Indian-American composer Reena Esmail enjoys working in both the Western and Hindustani (North Indian) classical music idioms.
Esmail holds a bachelors degree in composition from The Juilliard School, and a masters degree from the Yale School of Music. Her primary teachers have included Susan Botti, Aaron Jay Kernis, Christopher Theofanidis and Martin Bresnick, Christopher Rouse and Samuel Adler. She has won numerous awards, including the Walter Hinrichsen Award from the American Academy of Arts and Letters (and subsequent publication of a work by C.F. Peters) and two ASCAP Morton Gould Young Composer Awards. She is currently in the post-residential period of her doctoral degree at the Yale School of Music.
In recent seasons, Esmail has worked with the Kronos Quartet, Albany Symphony, River Oaks Chamber Orchestra, Salastina Music Society, SOLI, Le Train Bleu and American Composers Orchestra. Her work is performed regularly throughout the US and abroad, and has been programmed at Carnegie Hall, the Barbican Centre in London, Schloss Esterhazy in Hungary, and throughout India. Esmail has served as composer in residence for Albany Symphony (2016-17), Street Symphony (2016) in downtown Los Angeles, Concerts on the Slope (2015-16) in Brooklyn, NY and the Pasadena Master Chorale (2014-16) in Pasadena, CA. Her recent film work includes original scores for Radha (Rupeshi Shah – 2015) and Kalkimanthankatha (Ashish Avikunthak – 2014).
Esmail was a recipient of a Fulbright-Nehru grant for the 2011-2012 year and lived in New Delhi, India, where she was affiliated with the Faculty of Music and Fine Arts at Delhi University, and studied Hindustani vocal music with Gaurav Mazumdar. She was selected as a 2011 INK Fellow to speak about her work at the INK Conference (in association with TED) in Jaipur, with additional speaking engagements in Chennai, Delhi and Goa. For the 2010-11 season, she was the conductor and arranger for Yale’s Hindi a cappella group, Sur et Veritaal. Esmail’s doctoral thesis, entitled Finding Common Ground: Uniting Practies in Hindustani and Western Art Musicians explores the methods and challenges of the collaborative process between Hindustani musicians and Western composers. Her most recent Hindustani vocal studies have been with Srimati Lakshmi Shankar and Saili Oak in Los Angeles, CA.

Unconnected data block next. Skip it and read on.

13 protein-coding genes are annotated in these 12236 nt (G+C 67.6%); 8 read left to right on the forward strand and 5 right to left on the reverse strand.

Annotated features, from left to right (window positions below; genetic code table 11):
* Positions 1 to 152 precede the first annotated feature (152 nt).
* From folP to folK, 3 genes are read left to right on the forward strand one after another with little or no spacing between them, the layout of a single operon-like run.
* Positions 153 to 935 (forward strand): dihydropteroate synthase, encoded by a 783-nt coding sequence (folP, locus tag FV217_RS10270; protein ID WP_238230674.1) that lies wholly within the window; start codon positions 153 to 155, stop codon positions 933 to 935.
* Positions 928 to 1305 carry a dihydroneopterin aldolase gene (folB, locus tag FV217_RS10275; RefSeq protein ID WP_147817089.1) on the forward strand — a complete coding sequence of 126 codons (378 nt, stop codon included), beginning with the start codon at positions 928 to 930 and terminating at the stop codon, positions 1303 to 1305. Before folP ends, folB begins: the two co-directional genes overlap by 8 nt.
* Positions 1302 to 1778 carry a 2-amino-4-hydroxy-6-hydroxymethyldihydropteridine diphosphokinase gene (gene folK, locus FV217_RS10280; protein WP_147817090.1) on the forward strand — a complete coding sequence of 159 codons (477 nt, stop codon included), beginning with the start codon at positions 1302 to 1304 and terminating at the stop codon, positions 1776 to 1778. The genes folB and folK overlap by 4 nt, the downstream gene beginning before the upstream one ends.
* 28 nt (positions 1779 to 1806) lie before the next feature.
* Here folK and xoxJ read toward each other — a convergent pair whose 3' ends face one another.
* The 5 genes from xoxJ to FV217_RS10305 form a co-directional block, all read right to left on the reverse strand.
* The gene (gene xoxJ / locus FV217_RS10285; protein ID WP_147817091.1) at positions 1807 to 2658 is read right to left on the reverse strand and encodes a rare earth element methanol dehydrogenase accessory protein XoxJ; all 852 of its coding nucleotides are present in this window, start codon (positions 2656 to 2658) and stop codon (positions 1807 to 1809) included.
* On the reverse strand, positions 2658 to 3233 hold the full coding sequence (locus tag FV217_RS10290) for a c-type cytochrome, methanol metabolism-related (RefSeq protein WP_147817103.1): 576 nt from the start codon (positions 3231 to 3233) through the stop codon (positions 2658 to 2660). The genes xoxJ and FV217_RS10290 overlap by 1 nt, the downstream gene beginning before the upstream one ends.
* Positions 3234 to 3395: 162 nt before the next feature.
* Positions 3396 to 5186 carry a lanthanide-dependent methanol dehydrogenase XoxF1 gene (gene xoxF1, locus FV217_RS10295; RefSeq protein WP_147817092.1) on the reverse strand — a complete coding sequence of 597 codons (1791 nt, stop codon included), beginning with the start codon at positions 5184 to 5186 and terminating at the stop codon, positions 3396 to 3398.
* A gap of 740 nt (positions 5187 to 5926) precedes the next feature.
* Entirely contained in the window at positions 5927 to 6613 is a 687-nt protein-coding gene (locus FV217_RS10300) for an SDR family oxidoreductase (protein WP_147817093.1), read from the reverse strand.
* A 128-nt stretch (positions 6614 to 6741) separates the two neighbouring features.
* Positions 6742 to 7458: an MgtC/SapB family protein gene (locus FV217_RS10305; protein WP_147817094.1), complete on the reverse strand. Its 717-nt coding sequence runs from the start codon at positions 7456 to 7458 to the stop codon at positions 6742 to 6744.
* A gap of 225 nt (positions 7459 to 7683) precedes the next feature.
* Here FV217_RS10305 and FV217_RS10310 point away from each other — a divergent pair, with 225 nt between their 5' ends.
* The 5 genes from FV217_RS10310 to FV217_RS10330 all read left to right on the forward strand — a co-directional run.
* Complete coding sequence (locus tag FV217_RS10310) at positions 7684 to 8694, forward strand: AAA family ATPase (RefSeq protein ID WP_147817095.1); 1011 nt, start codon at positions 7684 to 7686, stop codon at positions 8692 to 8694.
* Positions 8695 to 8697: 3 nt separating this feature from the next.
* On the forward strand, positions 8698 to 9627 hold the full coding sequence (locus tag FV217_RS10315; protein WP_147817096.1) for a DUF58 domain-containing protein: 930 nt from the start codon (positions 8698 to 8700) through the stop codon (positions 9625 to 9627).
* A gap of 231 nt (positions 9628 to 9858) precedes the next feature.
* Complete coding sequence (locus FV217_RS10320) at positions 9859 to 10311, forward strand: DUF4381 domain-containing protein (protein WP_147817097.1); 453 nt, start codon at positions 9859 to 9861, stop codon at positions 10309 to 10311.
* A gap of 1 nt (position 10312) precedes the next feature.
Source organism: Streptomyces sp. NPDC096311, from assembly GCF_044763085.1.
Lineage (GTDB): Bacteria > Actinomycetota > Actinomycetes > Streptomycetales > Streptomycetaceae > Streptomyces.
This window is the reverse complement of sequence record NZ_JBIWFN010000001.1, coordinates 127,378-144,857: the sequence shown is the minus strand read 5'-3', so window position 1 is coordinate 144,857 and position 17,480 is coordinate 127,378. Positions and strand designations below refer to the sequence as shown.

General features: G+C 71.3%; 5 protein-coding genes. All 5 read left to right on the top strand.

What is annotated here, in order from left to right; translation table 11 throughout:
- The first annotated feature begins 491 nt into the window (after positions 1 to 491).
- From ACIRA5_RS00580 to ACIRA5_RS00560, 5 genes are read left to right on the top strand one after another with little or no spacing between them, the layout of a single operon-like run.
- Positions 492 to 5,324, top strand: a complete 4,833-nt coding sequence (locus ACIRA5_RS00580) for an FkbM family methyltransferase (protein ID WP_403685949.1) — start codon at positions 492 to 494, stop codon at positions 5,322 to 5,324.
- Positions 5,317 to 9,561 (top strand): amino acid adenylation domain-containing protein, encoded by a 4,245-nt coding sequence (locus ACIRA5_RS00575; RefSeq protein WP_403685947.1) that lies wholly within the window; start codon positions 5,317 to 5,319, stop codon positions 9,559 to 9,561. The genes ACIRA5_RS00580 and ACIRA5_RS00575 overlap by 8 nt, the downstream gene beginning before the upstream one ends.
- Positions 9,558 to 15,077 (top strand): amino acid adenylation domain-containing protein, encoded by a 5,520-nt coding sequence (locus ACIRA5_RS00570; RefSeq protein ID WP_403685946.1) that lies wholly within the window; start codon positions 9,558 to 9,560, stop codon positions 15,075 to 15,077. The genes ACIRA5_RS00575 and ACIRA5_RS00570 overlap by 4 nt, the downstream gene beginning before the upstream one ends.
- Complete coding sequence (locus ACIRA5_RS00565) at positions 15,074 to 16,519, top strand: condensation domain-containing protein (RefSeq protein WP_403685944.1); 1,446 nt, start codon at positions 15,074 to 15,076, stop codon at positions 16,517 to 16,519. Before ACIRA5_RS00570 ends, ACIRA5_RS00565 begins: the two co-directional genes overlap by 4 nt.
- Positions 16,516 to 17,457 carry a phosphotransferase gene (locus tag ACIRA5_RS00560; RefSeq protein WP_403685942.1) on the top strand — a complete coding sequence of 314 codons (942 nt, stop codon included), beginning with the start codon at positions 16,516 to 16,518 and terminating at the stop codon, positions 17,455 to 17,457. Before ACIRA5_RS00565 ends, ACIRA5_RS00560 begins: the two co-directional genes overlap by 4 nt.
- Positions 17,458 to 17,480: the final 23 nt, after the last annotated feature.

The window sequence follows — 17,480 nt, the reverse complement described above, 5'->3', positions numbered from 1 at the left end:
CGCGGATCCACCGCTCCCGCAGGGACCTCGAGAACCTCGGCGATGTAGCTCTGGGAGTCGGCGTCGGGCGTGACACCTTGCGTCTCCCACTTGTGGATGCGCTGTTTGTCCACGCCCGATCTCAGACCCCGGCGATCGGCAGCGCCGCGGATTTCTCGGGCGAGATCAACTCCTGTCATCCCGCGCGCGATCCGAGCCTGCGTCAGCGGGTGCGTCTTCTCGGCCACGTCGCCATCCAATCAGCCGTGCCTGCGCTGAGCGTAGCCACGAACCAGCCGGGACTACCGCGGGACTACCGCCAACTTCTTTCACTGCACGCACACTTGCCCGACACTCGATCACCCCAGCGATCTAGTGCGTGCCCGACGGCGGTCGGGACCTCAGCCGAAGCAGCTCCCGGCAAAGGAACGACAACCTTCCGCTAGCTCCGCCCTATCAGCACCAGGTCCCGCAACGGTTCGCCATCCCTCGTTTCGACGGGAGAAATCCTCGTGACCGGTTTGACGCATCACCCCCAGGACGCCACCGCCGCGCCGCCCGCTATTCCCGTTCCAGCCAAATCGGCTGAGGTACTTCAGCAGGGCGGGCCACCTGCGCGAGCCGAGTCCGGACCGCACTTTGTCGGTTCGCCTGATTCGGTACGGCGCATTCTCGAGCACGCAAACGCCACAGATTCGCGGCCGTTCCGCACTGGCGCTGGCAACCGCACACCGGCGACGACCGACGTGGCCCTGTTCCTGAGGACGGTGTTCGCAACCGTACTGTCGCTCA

As a pianist, Esmail studied with Robert Turner in Los Angeles, CA. She was a winner in the MTAC-WLA Chamber Music Competition in 2001, and performed chamber music with members of the Los Angeles Philharmonic. She has studied violin with Ella Rutkovsky-Heifets and Robert Uchida, and has sung with the New Amsterdam Singers and C4.
Esmail was on the composition faculty at Manhattan School of Music Precollege from 2008-2011, and was also on the theory and ear training faculty there from 2006-2009. Both her composition and piano students have placed in state and national competitions. She taught the music theory core curriculum at Yale College from 2012-14. Recently, Esmail has worked with composers through mentorship programs including Shastra’s Arranging with Hindustani Music, Pasadena Master Chorale’s Listening to the Future. This season, she will mentor young women composers through Kaufmann Center’s new program, The Luna Lab.
Upcoming works for the 2016-17 season include: I Rise: Women in Song – a new 25 minute choir and orchestra work for Lehigh University women’s ensemble, a new work for Yale Schola Cantorum and Juilliard 415 with Hindustani musicians for their spring 2017 India tour, a new Clarinet Concerto for Shankar Tucker with Albany Symphony and a wind quintet for Imani Winds.
Esmail currently resides in Los Angeles, California.